We introduced PBI’s new executive director, Dr Phoebe Barnard, earlier this year. But we’d like to invite you to get to know Phoebe better, in her conversation below with one of our fantastic board members, writer and citizen scientist Jan Hersey.
Where did you grow up? What first tickled your interest in the environment?
I was born in 1961 – the era of DDT and polluted industrial rivers catching fire — to a Massachusetts family for whom nature, the environment and love were our core. I learned that passion, scientific curiosity, and activism all spring from love. My dad was a roofer, a geologist and birdwatcher. He took us birding and walking in the forests, and took me fishing on the coast. So I studied ornithology, evolution and conservation biology.
As a teenager, I spent my summers raking Irish moss, fishing for striped bass, and gathering mussels and clams for the table. All of us went into the sciences. We didn’t have too much money, but we had love, kindness, curiosity and a good education.
You bring a wealth of experience to PBI from your work in Africa and with international partners. How does that inform the path you see ahead with PBI?
I’ve been lucky to live and work 34 years in Africa (and another 4 in Canada). I guess this taught me that public policy can turn countries into either sustainability success stories or abject failures. After colonialism, independence and democracy gave African countries the chance to choose – and they often chose rather well. People in the USA often know very little about the rest of the world. Stereotypes of Africa as a sad, corrupt, poverty- and famine-stricken region are often completely misguided.
In southern Africa, I spent 10 years in the “Dream Team” of smart, visionary people in Namibia’s Directorate of Environmental Affairs. I was incredibly fortunate to be given the space there to set up and run national programs, on biodiversity conservation and climate change. Namibia was at the cusp of independence from a long and tangled colonial history under German, British and South African rule. Yet it was also a visionary country, with the protection of biodiversity, essential ecological processes and sustainable natural resource use all written into its constitution. The USA can’t say that!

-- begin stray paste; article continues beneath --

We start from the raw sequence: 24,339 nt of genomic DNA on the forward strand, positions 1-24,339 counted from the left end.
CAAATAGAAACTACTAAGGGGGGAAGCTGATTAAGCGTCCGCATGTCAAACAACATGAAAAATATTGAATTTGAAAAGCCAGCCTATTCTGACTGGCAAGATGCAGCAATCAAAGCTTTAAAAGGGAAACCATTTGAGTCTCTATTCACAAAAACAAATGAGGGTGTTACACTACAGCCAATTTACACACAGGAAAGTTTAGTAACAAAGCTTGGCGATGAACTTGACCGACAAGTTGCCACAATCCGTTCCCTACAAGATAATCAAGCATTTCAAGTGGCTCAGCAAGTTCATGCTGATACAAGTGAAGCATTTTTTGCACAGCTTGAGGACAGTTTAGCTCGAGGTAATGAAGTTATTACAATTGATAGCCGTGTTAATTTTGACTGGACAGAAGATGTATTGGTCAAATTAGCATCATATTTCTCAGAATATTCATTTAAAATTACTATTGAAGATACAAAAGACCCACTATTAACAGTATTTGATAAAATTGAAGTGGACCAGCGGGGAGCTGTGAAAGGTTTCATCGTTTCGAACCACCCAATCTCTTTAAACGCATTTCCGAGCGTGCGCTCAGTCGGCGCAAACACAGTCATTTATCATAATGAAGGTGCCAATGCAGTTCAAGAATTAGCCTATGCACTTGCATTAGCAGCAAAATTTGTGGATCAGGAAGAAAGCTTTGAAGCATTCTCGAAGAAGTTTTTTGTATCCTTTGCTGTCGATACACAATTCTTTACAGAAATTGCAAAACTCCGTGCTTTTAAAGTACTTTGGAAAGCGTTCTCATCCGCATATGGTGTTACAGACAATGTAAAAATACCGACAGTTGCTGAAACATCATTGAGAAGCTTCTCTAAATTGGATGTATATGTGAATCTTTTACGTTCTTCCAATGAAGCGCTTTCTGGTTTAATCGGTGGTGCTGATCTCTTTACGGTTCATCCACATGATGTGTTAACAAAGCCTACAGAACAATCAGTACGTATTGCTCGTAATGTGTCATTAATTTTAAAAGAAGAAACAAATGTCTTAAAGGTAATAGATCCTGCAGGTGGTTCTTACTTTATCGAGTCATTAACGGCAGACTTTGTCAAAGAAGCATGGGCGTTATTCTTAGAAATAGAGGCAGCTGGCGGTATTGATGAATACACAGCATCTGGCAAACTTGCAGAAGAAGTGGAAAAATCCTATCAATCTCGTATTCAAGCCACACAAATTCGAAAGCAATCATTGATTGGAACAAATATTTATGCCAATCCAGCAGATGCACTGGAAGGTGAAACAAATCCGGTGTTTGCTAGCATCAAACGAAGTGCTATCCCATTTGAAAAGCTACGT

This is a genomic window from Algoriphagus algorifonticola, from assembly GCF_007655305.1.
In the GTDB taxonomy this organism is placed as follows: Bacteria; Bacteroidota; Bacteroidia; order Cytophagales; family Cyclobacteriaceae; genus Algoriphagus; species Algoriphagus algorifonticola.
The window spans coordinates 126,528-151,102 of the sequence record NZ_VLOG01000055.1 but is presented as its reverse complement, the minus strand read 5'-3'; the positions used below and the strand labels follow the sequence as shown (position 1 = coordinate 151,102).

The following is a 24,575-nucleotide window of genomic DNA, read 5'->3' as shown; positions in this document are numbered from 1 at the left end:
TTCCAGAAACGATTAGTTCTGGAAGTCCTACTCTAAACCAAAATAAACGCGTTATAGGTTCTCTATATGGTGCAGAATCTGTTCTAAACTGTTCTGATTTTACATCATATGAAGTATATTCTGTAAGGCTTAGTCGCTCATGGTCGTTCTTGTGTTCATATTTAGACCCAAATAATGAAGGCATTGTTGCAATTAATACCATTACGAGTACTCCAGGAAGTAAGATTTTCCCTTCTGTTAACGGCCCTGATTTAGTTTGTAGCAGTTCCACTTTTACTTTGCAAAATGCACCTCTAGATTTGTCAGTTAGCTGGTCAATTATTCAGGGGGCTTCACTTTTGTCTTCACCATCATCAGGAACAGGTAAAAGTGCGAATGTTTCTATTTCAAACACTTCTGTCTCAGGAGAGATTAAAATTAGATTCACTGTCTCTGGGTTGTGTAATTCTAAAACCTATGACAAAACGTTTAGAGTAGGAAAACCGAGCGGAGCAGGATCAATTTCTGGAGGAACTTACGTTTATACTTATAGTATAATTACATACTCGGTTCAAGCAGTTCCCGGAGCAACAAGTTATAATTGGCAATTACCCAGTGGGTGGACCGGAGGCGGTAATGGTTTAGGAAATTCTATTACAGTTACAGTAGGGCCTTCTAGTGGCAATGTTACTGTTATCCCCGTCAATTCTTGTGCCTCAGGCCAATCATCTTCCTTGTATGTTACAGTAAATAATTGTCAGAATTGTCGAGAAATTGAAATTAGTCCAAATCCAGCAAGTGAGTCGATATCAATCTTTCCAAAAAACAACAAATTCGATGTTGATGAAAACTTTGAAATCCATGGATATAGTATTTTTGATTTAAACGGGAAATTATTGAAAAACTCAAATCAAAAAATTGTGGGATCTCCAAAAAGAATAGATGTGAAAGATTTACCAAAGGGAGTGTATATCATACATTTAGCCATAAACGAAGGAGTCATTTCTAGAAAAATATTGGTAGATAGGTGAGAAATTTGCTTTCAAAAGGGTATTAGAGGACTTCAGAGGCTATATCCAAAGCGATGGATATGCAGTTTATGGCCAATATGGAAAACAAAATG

From my African work on biodiversity, invasive species, climate change and environmental observation systems, I learned how easy it is to make positive change from the top down. We had a very conducive policy framework in both Namibia and South Africa. But top-down change isn’t enough. We need to work from every angle: top-down, bottom-up, and with lateral shifts from all sides. We need change in the way families, schools, corporations, faith communities, social media and organizations all operate and collaborate.
As I always say, life doesn’t have to be this way. We can change it!
PBI’s challenges ahead are framed by this difficult moment in world history. Governments in several countries, including the USA, seem to be turning their backs on the future — embracing profits and fading industries over planetary health or human social justice. I often ask myself: have we passed the peak of a cooperative, wise global society, where people and the planet actually matter in the economy? I hope not.
My African experiences teach me that the economy, societal values, and good governance underpin everything we do in biodiversity conservation. Without making changes in the economy, in our values, and in our governments, it’s impossible to protect nature. A failure of national leadership can reverse decades of progress within weeks. And when this happens, extinction accelerates, people lapse into poverty, and social and political conflict escalate. These are serious times. To be effective, a small organization like PBI must work in coalition with strong and diverse partners to achieve our aims.
Being back in the United States after 38 years outside the country gives you a unique perspective on the environmental challenges faced here. How would you assess these and is there a priority for addressing them?
Phew. The USA has particular problems addressing our environmental challenges, because Americans have tended to give individual rights priority over the common good. This is worsened by the divisive political and social climate we have today. It’s tragic that the USA can backtrack so far from its position of global leadership in 50 short years.
I think most people agree that current policy changes are unraveling our social fabric. We’re still ahead of many countries on our level of social activism and engagement in environmental protection, on large science programs, on many kinds of technology development. And, of course, on great bookstores and coffee bars!
But our advances have happened in too much of a moral and ethical vacuum. We are undermined by an exploitative economic system and inconsistent political leadership.
So in my lifetime, we’ve fallen behind in many of the things that underlie environmental progress – from fuel efficiency to social well-being, to geography and science education — despite the amazing efforts of so many committed teachers and researchers.